Thick skin is only possible if you’re willing to open yourself up to criticism, rejection, and reality. It is absolutely essential to let these three things sink in and make you stronger. Mainly because you learn that not everyone will fall in love with your work and that’s okay!

Rejections bounce right off of thick skin like one of those super bouncy rubber balls.

It only takes one Yes.

In the end, it won’t matter how many “no’s” stack up in my inbox. What is going to matter is the one “yes.” Keep the focus where it belongs – directly on the goal. At the core of motivation is eternal hope and hard work. Never lose sight of what you’re trying to accomplish and never stop believing that it will happen.

When that “yes” shows up it will erase every single rejection you’ve ever received.

I’m still waiting and working for my “yes,” but I’m pushing forward  with these five principles in mind. As Galaxy Quest so eloquently put it: Never Give Up, Never Surrender!

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c.b.w. 2015

Favorite Thing Friday: Seascape Melody Socks

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After the challenge of knitting lace socks, I decided to go the simple route for my next project. I pulled out my trusty KB sock loom and got to work on Seascape Melody Socks (via Loom Knitting Socks by Isela Phelps).

Hiding in my yarn stash was a gorgeous skein of ONline Supersocke in Ocean Color, Colorway 1577. How perfect given the name of the sock pattern! I got this yarn while on vacation a couple of years ago and I was so excited to finally find the right pattern for it. Sadly, however, I think this yarn is discontinued.

The yarn is self-striping and mixes solids with heather effects. Beautiful shades of pink, blue, brown, cream, and green pull together to make a simple alternating ribbed pattern something really special.

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Seascape Melody Socks

Seascape Melody uses only knit and purl stitches. It’s basically an interrupted ribbed pattern. As usual, the heel and toe are worked using the short row method with a series of wrapped stitches.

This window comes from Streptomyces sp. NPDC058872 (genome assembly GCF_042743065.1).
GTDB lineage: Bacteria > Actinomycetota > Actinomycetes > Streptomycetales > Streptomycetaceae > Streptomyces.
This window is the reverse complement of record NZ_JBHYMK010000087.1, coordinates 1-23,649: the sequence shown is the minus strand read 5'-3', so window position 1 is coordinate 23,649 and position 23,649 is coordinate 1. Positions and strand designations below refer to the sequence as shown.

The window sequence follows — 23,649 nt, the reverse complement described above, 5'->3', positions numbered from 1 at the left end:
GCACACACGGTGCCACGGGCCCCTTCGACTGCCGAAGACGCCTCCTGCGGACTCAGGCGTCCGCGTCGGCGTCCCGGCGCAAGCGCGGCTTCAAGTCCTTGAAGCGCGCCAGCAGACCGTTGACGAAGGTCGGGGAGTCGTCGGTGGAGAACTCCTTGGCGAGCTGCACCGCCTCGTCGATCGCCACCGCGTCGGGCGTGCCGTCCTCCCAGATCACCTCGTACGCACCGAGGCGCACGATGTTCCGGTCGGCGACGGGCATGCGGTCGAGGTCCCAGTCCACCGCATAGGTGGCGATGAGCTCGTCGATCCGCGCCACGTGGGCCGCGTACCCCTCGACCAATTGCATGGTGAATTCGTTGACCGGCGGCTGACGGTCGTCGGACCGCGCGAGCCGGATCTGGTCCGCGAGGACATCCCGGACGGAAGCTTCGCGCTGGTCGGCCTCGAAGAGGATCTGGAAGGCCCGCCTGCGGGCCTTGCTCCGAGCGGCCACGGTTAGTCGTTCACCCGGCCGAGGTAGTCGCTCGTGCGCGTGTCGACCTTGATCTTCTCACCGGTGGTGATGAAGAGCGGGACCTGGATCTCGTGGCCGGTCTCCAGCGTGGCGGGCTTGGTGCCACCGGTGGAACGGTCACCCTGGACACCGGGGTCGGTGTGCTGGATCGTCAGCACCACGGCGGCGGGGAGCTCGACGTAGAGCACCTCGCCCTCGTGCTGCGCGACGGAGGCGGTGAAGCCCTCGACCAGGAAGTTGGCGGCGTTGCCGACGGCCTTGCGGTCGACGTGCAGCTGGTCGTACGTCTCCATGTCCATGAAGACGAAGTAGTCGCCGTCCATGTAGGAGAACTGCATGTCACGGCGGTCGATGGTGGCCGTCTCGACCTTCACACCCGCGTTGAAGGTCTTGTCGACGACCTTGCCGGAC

I worked this sock over 56 pegs on the original fine gauge KB sock loom. I arrived at this peg count because the yarn I used had the same gauge (28 sts = 4″) as my favorite sock yarn, Paton’s Kroy. Experience has taught me 56 pegs with a 28 st gauge makes a perfectly fitting sock for my 8″ diameter foot.

My goal this summer is to clear out my sock yarn stash, so more sock posts are on the horizon!

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What’s your favorite thing this week?

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c.b.w. 2015

 

Favorite Thing Friday: Veil of Rosebuds Socks

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Sometimes I’m looking for a challenge when I pick up my knitting needles. After knitting some relatively simple ribbed socks, I decided to try a lace sock pattern called Veil of Rosebuds, (via The Knitter’s Book of Socks by Anne Hanson). I’d been drooling over this pattern ever since I got the book last year.

A fancy pattern deserves fancy yarn, so I dug through my stash and found a gorgeous skein of Malabrigo Sock Yarn in Arco Iris. This fabulous merino wool is soft, sturdy, and a joy to knit. The best part, however, is the color scheme – gorgeous shades of green, brown, dusty pink, and golden yellow.

A great pattern + beautiful yarn = awesome socks!

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Veil of Rosebuds Socks in Malabrigo yarn (Arco Iris)

The pattern is extremely well written, which I’ve come to expect from The Knitter’s Book of Socks. The pattern stitch is written out both in list form and as a chart, (it’s nice to have a choice!). In addition, detailed instructions on stitch counts for each needle made it so easy to follow each phase of the sock (i.e. leg, heel, toe).

It’s tricky to keep track of lace stitches on the needles because of constant stitch increases and decreases. One missed yarn over can screw up the entire row!  To keep better track of stitch count, I placed markers at the end of each 14 stitch pattern repeat. After each 14 stitch repetition, I counted stitches to make sure I had the required 14 stitches for each section between the markers. If I don’t get the right number, I know I missed something and I don’t have to unknit an entire row to find it.

This sock marks the first time I’ve knit a short row heel on needles. I’ve done countless short row heels (and toes) on a sock loom, but never on needles! It’s quite a different experience. It’s a lot harder to spot wrapped stitches. Again, I used markers in front of the last wrapped stitch so I didn’t get lost. Overall, I’m happy with how it turned out and loved the absence of a gusset (picking up stitches is a pain!).

The last fun part of these socks was the arrival of my new sock blockers. These plastic forms allow me shape socks for photographs and maintain the shape of socks that try to shrink during washing (I’ve got a pair that partially felted and this should fix those right up size wise!). I love them!

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What’s your favorite thing this week?

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c.b.w. 2015